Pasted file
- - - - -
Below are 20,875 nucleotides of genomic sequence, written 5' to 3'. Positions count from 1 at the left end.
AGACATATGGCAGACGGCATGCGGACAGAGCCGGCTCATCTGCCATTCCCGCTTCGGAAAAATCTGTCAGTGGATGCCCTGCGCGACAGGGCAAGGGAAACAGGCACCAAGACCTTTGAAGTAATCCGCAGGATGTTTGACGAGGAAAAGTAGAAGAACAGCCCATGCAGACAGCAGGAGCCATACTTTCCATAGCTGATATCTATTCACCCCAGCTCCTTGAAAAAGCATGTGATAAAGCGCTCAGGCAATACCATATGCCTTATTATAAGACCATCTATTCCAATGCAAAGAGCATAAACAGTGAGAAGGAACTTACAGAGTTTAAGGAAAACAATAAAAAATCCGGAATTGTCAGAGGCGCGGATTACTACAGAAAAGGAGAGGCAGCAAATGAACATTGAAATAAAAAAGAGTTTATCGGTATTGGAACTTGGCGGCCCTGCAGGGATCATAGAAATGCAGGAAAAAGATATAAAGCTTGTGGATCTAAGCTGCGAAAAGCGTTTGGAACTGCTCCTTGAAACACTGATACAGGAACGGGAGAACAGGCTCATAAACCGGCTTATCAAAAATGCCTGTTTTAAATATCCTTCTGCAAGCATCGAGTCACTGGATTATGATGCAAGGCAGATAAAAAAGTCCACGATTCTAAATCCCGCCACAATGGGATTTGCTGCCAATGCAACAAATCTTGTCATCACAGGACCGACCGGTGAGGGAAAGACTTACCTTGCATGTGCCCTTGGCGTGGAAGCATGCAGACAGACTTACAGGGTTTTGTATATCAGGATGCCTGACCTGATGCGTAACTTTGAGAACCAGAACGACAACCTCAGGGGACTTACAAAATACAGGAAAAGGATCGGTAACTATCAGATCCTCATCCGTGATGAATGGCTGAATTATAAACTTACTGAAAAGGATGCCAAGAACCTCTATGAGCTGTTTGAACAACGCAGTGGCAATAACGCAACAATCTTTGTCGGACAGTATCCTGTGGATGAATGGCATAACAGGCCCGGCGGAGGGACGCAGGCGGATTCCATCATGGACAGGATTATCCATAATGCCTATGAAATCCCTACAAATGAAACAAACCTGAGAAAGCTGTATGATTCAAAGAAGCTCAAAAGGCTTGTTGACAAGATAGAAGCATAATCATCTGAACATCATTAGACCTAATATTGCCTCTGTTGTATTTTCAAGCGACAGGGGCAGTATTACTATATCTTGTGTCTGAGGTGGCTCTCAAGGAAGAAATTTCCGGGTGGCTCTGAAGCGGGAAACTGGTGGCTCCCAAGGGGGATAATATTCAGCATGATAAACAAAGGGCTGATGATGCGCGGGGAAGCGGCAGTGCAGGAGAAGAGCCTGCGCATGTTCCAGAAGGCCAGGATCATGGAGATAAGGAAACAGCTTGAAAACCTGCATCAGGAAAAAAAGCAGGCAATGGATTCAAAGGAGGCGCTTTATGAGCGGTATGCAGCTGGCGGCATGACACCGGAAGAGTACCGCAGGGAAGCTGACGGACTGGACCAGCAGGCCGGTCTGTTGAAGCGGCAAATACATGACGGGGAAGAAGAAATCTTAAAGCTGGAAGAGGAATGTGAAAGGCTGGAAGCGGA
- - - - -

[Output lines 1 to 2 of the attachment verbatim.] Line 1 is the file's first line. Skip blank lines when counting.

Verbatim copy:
Below are 20,875 nucleotides of genomic sequence, written 5' to 3'. Positions count from 1 at the left end.
AGACATATGGCAGACGGCATGCGGACAGAGCCGGCTCATCTGCCATTCCCGCTTCGGAAAAATCTGTCAGTGGATGCCCTGCGCGACAGGGCAAGGGAAACAGGCACCAAGACCTTTGAAGTAATCCGCAGGATGTTTGACGAGGAAAAGTAGAAGAACAGCCCATGCAGACAGCAGGAGCCATACTTTCCATAGCTGATATCTATTCACCCCAGCTCCTTGAAAAAGCATGTGATAAAGCGCTCAGGCAATACCATATGCCTTATTATAAGACCATCTATTCCAATGCAAAGAGCATAAACAGTGAGAAGGAACTTACAGAGTTTAAGGAAAACAATAAAAAATCCGGAATTGTCAGAGGCGCGGATTACTACAGAAAAGGAGAGGCAGCAAATGAACATTGAAATAAAAAAGAGTTTATCGGTATTGGAACTTGGCGGCCCTGCAGGGATCATAGAAATGCAGGAAAAAGATATAAAGCTTGTGGATCTAAGCTGCGAAAAGCGTTTGGAACTGCTCCTTGAAACACTGATACAGGAACGGGAGAACAGGCTCATAAACCGGCTTATCAAAAATGCCTGTTTTAAATATCCTTCTGCAAGCATCGAGTCACTGGATTATGATGCAAGGCAGATAAAAAAGTCCACGATTCTAAATCCCGCCACAATGGGATTTGCTGCCAATGCAACAAATCTTGTCATCACAGGACCGACCGGTGAGGGAAAGACTTACCTTGCATGTGCCCTTGGCGTGGAAGCATGCAGACAGACTTACAGGGTTTTGTATATCAGGATGCCTGACCTGATGCGTAACTTTGAGAACCAGAACGACAACCTCAGGGGACTTACAAAATACAGGAAAAGGATCGGTAACTATCAGATCCTCATCCGTGATGAATGGCTGAATTATAAACTTACTGAAAAGGATGCCAAGAACCTCTATGAGCTGTTTGAACAACGCAGTGGCAATAACGCAACAATCTTTGTCGGACAGTATCCTGTGGATGAATGGCATAACAGGCCCGGCGGAGGGACGCAGGCGGATTCCATCATGGACAGGATTATCCATAATGCCTATGAAATCCCTACAAATGAAACAAACCTGAGAAAGCTGTATGATTCAAAGAAGCTCAAAAGGCTTGTTGACAAGATAGAAGCATAATCATCTGAACATCATTAGACCTAATATTGCCTCTGTTGTATTTTCAAGCGACAGGGGCAGTATTACTATATCTTGTGTCTGAGGTGGCTCTCAAGGAAGAAATTTCCGGGTGGCTCTGAAGCGGGAAACTGGTGGCTCCCAAGGGGGATAATATTCAGCATGATAAACAAAGGGCTGATGATGCGCGGGGAAGCGGCAGTGCAGGAGAAGAGCCTGCGCATGTTCCAGAAGGCCAGGATCATGGAGATAAGGAAACAGCTTGAAAACCTGCATCAGGAAAAAAAGCAGGCAATGGATTCAAAGGAGGCGCTTTATGAGCGGTATGCAGCTGGCGGCATGACACCGGAAGAGTACCGCAGGGAAGCTGACGGACTGGACCAGCAGGCCGGTCTGTTGAAGCGGCAAATACATGACGGGGAAGAAGAAATCTTAAAGCTGGAAGAGGAATGTGAAAGGCTGGAAGCGGA